It was a sweet jog up the trail, which was a small stream now because of the rain, to find control #3. We were one of the first to reach it, except it wasn’t there. We hunted around and were soon joined by others but no one could find it. The feeling of elation was slipping away. Not to be deterred we headed up the trail to find the next control. Slipping in the mud and over rocks we found it no problem, but it was right beside the trail. The next control would be more challenging because we had to determine where to plunge into the bush from the trail so that we would be in the general proximity of the control. Glenis took the bearing from my point of the trail and down in to the forest we headed. I was off the mark by about 50 meters but Glenis was spot on and we had the last control under our belt. We bushwhacked back to the trail and ran down stream to the trail head.

The next plan for the way was to hop on our bikes and look for controls on the bike route Bob had planned. By now we were sopping wet and our glasses so fogged up we could barely see the map. Off we went bouncing off of rocks and roots, hanging on for dear life in the pouring rail. It was quite the wild ride. We just noted where the controls were on the map and looked in that direction as we passed. We were just happy to ride and not crash!

Unfortunately the canoes portion of the day was canceled. The lightening put an end to that. We stripped out of our soaked clothes in the van and decided to call it a day.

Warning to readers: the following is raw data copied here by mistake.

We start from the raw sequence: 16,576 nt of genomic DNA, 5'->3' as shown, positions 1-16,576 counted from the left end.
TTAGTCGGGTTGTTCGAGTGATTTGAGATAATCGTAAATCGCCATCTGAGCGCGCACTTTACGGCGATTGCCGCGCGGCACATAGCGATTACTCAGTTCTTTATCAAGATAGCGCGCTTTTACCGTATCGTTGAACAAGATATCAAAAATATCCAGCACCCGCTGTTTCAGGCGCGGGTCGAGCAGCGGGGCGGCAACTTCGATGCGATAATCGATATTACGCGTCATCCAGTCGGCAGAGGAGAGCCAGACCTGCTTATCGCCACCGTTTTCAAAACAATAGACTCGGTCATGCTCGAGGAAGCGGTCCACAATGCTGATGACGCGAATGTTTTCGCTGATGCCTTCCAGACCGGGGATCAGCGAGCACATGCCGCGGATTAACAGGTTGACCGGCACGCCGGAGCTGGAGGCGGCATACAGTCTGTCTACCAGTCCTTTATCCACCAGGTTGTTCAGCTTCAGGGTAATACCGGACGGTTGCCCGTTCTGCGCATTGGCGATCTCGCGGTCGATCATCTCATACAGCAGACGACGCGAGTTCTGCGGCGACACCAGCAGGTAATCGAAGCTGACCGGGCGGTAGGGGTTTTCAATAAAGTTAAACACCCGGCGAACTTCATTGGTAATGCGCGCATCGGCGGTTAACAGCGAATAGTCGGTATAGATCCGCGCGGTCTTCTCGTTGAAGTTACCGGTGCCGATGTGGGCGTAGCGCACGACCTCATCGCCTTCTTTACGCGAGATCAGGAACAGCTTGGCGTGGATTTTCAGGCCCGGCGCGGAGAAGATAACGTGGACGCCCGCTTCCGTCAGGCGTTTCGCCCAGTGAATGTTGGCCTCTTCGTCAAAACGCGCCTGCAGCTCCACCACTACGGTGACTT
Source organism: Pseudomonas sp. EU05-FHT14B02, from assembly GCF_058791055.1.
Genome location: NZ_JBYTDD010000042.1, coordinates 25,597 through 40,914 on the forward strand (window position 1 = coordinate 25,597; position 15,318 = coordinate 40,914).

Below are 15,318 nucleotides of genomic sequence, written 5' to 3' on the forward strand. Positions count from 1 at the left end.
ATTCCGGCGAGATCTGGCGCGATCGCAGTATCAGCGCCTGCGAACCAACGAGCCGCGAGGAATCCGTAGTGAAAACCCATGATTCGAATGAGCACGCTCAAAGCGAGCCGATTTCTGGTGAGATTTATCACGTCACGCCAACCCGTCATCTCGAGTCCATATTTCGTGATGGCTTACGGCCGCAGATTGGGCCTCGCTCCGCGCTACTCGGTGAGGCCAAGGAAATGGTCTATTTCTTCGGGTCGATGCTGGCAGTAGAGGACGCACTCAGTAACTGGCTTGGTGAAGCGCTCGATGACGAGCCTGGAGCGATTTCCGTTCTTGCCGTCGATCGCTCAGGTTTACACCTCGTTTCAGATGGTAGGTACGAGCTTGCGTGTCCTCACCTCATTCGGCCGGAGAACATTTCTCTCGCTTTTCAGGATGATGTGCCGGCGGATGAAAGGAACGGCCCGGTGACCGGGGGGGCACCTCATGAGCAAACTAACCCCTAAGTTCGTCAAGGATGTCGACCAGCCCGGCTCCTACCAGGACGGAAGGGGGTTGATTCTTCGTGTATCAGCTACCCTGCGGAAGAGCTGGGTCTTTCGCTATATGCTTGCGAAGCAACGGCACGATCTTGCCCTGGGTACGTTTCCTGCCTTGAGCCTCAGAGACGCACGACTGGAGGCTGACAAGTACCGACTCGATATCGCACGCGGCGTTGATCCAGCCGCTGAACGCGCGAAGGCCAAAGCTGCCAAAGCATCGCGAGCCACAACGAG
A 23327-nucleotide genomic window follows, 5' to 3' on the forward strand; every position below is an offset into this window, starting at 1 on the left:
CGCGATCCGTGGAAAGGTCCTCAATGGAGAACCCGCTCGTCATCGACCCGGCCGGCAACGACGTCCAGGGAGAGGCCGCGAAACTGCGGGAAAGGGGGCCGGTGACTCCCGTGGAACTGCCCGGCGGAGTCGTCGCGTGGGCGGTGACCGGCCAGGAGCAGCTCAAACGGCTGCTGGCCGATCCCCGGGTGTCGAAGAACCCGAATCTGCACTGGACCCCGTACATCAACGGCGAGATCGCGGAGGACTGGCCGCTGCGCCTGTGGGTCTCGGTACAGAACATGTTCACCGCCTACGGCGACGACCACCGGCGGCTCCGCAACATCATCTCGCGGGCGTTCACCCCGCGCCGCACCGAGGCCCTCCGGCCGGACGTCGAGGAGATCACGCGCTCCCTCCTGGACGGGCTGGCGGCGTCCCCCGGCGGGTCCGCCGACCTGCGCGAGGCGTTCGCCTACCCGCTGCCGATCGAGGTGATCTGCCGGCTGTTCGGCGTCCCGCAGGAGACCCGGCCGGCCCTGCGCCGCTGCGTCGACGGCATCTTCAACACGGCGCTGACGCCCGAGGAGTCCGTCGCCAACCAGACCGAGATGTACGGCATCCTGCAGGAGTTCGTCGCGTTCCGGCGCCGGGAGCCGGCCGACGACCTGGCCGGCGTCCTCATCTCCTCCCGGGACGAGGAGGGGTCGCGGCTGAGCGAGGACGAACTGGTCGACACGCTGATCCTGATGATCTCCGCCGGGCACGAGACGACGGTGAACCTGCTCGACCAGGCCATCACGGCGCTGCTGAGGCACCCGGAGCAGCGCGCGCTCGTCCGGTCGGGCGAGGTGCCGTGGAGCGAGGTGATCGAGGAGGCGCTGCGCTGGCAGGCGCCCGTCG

What a great course, Bob was an excellent instructor, and the area he picked couldn’t have been better to navigate in. The joke was on us because someone had actually removed control number 3!

I think we are going to have a great time this year now that we have figured out the whole compass map thing.

Categories: #happydays, Adventure Race | Tags: , , , , , , , | 1 Comment

#Toronto2015 Pan Am Torch Relay

Pan Am Torch Relay

I’ve have been fortunate in that I was chosen to run in the Pan Am Torch Relay.

Starting May 30 and running through to July 10th, about 3000 participants will move the torch though more than 130 communities. The flame will be lit in Teotihuacan, Mexico and travel by 60+ modes of transportation, least of all by me.


Pam Am Torch - Fast Facts

Pam Am Torch – Fast Facts

Now I always thought that torch bearing meant running miles or kilometers along a dreary highway until you see the next lonely long distant torch bearer. Ah Ha! Not so! I am running a mere 240 meters up the only hill in my little town. To top it off I will be dropped off by bus there even though my starting point is only a kilometer from my home! Too funny! I guess I just have to hill train to pull this one off!

After I finished chuckling at the absurdity of it, I started to think why I volunteered to do it.

This is my only chance to be a part of an international athletic event of this caliber. Never in my wildest dreams would I ever be good enough to compete with these amazing athletes who will be competing in the Pan Am games. This is my chance to shine!